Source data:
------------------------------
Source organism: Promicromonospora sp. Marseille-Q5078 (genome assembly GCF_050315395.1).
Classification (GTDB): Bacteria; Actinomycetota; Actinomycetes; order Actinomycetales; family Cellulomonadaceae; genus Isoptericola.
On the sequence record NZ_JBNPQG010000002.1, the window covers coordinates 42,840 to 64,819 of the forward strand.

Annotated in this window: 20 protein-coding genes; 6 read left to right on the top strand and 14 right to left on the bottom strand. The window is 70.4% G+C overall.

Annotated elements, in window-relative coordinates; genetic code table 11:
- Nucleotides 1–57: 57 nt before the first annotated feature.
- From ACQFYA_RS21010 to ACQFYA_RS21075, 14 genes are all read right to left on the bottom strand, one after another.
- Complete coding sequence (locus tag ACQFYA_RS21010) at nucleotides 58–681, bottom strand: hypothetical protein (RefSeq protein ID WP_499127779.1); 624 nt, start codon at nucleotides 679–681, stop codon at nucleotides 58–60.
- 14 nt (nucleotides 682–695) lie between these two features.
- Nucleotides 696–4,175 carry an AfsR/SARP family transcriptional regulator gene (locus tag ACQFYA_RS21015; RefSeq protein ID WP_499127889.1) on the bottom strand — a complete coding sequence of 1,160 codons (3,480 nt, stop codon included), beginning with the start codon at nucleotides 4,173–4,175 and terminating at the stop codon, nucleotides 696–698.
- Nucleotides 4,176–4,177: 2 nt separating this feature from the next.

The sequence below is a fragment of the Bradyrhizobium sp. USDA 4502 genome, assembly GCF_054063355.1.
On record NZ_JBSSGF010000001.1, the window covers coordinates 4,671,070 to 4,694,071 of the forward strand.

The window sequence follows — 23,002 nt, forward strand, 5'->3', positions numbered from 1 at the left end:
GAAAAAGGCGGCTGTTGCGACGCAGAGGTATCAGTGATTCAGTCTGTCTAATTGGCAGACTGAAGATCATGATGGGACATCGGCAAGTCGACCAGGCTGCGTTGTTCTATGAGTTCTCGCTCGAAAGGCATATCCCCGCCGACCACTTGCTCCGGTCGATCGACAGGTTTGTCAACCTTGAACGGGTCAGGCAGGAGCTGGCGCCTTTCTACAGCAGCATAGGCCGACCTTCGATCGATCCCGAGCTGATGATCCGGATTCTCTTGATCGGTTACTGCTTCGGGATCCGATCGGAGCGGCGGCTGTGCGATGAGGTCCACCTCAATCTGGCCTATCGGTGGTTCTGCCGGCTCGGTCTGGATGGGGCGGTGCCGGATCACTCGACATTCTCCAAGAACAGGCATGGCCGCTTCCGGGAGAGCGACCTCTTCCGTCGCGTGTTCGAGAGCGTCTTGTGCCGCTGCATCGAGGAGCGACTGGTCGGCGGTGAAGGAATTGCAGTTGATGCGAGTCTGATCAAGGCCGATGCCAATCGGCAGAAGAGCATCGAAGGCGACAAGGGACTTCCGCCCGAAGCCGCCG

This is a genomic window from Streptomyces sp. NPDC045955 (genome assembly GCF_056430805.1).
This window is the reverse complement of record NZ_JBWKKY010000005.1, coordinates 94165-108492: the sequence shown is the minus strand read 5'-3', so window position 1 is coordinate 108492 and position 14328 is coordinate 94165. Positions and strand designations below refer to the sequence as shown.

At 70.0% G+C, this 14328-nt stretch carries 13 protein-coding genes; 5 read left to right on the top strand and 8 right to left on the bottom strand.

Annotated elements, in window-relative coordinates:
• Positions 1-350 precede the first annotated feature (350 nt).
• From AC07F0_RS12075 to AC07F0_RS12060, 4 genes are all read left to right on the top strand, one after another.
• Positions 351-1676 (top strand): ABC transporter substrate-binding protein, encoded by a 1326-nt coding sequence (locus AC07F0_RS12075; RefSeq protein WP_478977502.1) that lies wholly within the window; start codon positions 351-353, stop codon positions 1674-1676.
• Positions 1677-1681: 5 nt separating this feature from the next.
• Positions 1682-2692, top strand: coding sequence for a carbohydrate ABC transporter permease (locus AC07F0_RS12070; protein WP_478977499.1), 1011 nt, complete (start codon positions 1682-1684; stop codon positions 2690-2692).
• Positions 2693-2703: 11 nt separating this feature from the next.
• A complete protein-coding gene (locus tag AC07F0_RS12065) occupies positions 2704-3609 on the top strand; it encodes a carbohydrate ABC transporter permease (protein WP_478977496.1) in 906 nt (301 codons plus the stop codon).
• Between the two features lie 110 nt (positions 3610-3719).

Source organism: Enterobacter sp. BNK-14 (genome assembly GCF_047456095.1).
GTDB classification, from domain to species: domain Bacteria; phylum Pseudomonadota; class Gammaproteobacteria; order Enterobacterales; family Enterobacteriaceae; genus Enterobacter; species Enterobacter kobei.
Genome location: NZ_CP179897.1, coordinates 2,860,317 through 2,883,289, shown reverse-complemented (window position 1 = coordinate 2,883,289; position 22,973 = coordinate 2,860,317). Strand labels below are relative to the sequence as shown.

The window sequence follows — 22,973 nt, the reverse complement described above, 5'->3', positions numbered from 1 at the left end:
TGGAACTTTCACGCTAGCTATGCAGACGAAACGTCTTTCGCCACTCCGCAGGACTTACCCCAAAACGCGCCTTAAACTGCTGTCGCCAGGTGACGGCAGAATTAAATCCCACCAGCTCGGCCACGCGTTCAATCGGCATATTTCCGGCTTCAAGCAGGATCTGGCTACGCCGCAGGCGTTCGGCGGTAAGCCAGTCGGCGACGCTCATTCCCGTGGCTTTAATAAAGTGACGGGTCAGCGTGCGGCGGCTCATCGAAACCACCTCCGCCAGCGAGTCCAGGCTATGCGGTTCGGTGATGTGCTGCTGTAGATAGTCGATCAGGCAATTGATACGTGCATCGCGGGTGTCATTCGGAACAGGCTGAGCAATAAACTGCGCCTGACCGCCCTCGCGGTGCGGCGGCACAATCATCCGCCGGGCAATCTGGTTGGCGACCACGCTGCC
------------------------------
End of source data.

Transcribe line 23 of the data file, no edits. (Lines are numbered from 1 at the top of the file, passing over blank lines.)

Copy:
• Positions 1677-1681: 5 nt separating this feature from the next.